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About A554

  • Birthday 10/12/1952

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    Echuca, Victoria, Australia

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  1. Fordson tractors were very popular in Australia during the 50s and 60s.
  2. I operated a similar hay baler in Sweden in 1980. I was working on a farm in southern Sweden and we made some "rough" hay for the family pony to eat through the winter. The 18 year old son did most of the tractor driving but he was having problems with the knotters on this baler that had been borrowed from a neighbour. I helped him fix the knotters but he lost interest and got me to finish the job. This baler had a chute to load a trailer pulled behind the baler. As we were doing only a small area we dropped onto the ground and pick up later.
  3. Photos of JD 1051 pull type combine available in Australia. The photos show the type of front that was popular in Australia - the long fingers worked well with wheat, barley and oats, with minimal straw taken into the combine. As the third photo shows, the header was permanently attached to the combine and was designed to go into a transport position as required.
  4. Sugar cane is a giant grass. The sugar is concentrated in the stems. The harvester cuts off the leaves at the top, the stalks are cut at ground level and the cut stalk cut into approx 12 inch pieces. Trash is blown out of the harvester and is left as mulch over the plants. Cane can be harvested several times (annualy) before cultivating and replanting. The cut pieces are transported to a mill and crushed and heated to extract the juice and sugar. The remaining plant trash is used to fire the boilers to generate electricity to power the mill and also sold for use by locals.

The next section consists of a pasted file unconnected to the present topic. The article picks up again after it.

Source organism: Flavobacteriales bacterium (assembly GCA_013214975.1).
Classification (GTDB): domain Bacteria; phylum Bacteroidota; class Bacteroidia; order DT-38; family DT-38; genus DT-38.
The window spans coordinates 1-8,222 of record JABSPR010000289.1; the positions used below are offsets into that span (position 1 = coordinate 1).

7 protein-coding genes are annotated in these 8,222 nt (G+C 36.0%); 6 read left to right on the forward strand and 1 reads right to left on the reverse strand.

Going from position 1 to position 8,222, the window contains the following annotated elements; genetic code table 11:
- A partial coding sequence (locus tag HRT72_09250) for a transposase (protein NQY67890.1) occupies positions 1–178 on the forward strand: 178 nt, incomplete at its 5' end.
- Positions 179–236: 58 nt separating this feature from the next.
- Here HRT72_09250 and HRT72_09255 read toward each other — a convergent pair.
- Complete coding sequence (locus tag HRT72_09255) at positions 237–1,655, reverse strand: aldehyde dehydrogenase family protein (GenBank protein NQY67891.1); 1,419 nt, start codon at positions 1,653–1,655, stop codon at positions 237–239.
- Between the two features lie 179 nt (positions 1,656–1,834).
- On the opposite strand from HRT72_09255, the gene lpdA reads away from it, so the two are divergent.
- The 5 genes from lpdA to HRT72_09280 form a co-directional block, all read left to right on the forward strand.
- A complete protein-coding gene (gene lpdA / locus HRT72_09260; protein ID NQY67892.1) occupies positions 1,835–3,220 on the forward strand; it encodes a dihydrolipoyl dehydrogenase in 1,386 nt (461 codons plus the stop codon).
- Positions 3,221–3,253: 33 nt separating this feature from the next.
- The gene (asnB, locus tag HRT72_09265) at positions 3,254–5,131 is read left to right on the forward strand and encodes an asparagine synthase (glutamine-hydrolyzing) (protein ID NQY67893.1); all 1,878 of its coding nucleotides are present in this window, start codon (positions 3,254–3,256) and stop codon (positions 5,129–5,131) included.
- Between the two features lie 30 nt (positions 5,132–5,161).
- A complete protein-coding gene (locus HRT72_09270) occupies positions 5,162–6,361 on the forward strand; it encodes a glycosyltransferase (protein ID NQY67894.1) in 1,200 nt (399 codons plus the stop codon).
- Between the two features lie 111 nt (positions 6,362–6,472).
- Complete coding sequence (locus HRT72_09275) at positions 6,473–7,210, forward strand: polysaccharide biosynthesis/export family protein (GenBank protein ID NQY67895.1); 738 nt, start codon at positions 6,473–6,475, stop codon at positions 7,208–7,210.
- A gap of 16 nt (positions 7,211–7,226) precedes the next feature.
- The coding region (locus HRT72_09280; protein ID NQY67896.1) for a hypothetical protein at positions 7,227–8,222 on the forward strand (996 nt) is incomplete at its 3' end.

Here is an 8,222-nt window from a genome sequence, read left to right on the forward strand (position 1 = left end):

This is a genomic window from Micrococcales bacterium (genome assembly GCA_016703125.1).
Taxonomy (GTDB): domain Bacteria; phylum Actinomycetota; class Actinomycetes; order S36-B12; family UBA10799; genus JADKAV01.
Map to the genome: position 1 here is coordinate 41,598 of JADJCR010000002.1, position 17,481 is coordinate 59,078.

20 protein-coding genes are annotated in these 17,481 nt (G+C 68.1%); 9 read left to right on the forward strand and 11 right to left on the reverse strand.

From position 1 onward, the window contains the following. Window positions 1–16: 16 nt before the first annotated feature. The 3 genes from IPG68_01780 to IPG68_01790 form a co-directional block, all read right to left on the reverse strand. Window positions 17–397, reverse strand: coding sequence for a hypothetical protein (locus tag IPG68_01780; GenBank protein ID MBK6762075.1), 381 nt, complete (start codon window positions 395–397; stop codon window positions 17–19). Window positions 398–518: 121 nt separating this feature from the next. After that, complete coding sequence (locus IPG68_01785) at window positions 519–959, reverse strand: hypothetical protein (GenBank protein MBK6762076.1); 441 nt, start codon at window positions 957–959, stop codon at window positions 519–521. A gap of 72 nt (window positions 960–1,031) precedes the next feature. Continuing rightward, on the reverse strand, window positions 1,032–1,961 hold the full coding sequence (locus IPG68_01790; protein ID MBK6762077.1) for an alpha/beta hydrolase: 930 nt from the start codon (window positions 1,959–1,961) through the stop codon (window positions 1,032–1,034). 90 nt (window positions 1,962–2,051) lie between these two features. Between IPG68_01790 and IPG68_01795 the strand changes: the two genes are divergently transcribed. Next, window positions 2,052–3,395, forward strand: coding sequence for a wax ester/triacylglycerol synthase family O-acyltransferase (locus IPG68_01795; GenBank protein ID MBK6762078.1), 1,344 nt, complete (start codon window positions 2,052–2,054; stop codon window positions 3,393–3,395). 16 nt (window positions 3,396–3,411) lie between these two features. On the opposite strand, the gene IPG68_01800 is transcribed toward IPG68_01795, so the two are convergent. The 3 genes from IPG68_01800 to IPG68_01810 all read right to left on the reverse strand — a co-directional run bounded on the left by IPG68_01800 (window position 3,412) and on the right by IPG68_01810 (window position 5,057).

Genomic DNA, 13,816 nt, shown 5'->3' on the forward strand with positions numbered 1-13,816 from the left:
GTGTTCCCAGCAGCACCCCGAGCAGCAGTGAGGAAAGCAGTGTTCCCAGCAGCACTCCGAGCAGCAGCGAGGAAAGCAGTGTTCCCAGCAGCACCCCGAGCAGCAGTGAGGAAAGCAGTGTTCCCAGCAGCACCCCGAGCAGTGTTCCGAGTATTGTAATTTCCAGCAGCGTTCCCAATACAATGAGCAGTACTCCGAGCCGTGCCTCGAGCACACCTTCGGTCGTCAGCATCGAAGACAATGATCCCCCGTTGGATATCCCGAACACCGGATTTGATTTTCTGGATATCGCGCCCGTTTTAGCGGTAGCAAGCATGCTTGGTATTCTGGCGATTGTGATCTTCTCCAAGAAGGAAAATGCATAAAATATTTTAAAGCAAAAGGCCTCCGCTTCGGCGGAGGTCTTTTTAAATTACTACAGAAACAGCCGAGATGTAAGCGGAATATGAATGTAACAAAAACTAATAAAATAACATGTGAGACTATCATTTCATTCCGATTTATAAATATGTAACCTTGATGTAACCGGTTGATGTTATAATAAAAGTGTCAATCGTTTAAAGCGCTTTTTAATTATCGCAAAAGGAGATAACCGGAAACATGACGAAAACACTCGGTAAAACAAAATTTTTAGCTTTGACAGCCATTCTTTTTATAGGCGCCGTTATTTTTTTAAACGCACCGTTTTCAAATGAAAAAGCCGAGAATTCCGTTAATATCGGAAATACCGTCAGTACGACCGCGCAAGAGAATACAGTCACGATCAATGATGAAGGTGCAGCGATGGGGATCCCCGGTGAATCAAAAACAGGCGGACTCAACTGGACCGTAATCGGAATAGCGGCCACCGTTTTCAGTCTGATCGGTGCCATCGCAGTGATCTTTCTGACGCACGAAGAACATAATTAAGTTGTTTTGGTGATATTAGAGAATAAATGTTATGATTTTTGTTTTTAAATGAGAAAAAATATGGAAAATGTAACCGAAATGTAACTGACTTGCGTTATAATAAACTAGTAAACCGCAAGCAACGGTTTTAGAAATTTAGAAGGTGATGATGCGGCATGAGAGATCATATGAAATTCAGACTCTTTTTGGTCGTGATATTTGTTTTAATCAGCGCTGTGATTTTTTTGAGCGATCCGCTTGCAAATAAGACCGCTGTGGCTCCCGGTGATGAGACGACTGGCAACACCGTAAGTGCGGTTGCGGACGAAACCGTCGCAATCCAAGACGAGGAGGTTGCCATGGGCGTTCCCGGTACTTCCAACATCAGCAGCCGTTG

5. Chamberlain tractors were manufactured in West Australia starting after WW2. They were part owned by John Deere when the tractor in the photo was built in the 1980s. These Chamberlains were powered by JD engines.
  6. Yes it is sugar cane being harvested in Australia and probably in the 1960s. These photos are a couple of years old but same process being used. Most cane in Australia is harvested "green", that is unburnt.
  7. IH had a long history of building combines in Geelong Australia particularly after WW2. Many IH combines were imported into Aust from US mainly I believe, before manufacturing started here. Most popular combines built here were pull type with self-propelled more popular in 1960s. This included the IH 711 which was an Aust made combine that was sold for many years alongside the 715 from the US. To my knowledge the 711 was not based on the 715 and the 725/6 were updates on the 711.
  8. I think the 725 and 726 combines were made in Australia and only sold in Australia. The photos show the combines with 'closed front' headers that were widely used in Australia to harvest grain crops. These headers are designed to only cut a small amount of straw with the heads. The 715 was sold in Australia and replaced by the axial flow combines in the 80s.